Person throwing fire extinguisher

That student protester is actually throwing a regular fire extinguisher. That's not quite the same thing as one that's designed to be lobbed at a fire.

© Stringer/Chile/Reuters/Corbis

Judging from some ads on late-night TV, you would think that the average human being is incapable of peeling fruit, making salad or vacuuming a floor without hilarious calamity ensuing. Which might make you wonder: How can we possibly be trusted with putting out a fire?

In the midst of an emergency is a lousy time to realize that fire extinguishers are more than a point-and-shoot proposition. You need to properly store, charge and maintain them, understand how to activate and use them, and choose the right one for a given fire. It's a lot to think about in the, ahem, heat of the moment, which is why it's surprising that laws mandating that workplaces and homes stock extinguishers do not always require training in their proper maintenance and use.

It's a complex problem, and one that firefighters have grappled with since Ctesibius of Alexandria devised the first basic hand pump for directing water at a fire around 200 B.C.E. [source: Encyclopaedia Britannica]. Over time, it became clear that we needed more portable extinguishers and a wider array of snuffing substances to tackle different fuels and conditions: Water wouldn't work in grease fires or electrical environments, and fighting raging infernos required different skills and tactics than dousing a smoldering trash fire. In short, firefighting grew from an avocation to a science, and one of its laws stated that hesitation and bad decisions do more harm than good.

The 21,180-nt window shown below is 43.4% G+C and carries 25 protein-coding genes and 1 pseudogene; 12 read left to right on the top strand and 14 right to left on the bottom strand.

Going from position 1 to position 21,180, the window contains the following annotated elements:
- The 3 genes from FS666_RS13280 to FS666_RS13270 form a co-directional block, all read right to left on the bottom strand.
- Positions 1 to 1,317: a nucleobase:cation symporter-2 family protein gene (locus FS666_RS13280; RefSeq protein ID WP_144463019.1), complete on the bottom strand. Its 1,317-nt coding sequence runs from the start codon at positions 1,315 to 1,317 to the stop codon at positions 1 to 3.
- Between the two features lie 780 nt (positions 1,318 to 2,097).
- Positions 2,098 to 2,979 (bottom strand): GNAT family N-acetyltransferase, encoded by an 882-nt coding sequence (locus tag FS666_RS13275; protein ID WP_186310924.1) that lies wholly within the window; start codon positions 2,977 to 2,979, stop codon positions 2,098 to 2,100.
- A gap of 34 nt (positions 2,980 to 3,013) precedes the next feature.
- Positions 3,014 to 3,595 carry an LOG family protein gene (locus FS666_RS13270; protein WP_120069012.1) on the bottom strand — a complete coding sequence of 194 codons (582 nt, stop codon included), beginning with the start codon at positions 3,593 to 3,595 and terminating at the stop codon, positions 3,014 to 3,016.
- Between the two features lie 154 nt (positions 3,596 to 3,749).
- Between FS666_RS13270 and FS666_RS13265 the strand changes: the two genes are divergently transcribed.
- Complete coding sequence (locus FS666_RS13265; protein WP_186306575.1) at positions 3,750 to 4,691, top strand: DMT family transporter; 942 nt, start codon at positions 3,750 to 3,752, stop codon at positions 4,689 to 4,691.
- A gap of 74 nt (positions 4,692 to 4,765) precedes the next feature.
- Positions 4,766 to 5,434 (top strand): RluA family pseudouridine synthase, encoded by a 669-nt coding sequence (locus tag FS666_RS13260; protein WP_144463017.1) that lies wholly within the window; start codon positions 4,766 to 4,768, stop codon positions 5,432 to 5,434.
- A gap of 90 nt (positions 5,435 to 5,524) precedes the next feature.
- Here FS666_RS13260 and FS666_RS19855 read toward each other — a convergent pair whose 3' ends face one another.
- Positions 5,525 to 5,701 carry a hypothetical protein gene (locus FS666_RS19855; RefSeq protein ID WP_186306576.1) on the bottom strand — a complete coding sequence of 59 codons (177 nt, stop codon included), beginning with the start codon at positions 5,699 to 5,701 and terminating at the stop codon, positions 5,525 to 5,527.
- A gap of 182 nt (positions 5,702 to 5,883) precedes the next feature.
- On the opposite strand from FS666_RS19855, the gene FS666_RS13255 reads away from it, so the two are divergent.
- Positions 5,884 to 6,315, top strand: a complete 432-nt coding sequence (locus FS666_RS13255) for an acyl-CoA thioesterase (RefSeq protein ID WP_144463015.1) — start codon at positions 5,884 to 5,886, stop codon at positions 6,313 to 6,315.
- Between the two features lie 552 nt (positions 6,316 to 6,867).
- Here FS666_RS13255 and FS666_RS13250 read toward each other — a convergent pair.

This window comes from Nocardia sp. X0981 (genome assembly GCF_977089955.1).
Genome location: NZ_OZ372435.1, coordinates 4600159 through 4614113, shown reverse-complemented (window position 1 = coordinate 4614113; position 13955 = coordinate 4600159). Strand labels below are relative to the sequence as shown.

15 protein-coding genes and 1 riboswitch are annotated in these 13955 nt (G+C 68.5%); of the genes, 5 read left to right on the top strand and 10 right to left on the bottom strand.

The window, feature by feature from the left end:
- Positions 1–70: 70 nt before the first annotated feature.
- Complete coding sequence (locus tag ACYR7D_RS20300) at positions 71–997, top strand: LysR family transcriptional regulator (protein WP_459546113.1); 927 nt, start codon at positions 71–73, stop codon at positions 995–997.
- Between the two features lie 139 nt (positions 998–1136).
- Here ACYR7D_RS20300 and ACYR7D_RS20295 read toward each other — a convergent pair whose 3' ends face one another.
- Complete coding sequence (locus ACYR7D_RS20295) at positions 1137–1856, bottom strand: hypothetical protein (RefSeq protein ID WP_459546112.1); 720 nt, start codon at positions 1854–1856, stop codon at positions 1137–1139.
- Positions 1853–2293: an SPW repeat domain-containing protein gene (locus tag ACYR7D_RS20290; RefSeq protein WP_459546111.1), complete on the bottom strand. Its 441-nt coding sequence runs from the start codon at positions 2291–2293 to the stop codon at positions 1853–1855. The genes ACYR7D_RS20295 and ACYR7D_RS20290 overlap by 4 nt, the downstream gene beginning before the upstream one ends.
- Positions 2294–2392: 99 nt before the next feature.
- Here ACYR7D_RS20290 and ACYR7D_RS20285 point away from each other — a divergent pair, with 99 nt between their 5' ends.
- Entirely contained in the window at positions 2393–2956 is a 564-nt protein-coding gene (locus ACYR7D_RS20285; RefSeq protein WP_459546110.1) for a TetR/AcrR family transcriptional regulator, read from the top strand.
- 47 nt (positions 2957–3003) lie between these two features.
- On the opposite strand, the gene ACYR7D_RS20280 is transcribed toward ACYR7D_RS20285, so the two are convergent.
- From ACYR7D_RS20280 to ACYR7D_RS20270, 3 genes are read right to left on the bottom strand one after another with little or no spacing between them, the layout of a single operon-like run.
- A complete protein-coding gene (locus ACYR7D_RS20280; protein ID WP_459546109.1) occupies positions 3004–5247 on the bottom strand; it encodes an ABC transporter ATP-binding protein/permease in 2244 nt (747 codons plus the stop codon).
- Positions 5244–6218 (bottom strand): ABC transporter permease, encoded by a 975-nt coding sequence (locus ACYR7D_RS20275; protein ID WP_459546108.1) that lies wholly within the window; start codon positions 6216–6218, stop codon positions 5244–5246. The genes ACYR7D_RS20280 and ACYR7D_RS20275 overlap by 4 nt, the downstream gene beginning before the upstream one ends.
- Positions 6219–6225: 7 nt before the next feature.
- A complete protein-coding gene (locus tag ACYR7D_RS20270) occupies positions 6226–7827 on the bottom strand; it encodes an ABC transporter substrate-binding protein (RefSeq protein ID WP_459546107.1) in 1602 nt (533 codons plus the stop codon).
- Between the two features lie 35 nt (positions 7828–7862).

Clearly, firefighting shouldn't be left to the amateurs unless necessary and, in such cases, the devices they use should be as simple as possible.

With this in mind, a few companies have rekindled the centuries-old idea of the fire grenade, made it simple, nontoxic and eco-friendly, and dubbed it the throwable fire extinguisher. It comes in two basic forms: a breakable ampul about the size of a large shampoo bottle and a heat-activated ball roughly the size of a cantaloupe. Both are lightweight enough for even children, the elderly and the differently abled to throw or roll them.

Whereas throwable ampuls shatter and react with fire to generate smothering gases and foam, fire extinguishing balls go boom and scatter dry chemicals. As we'll shortly see, although they cover much of the same territory, their approaches differ quite a bit.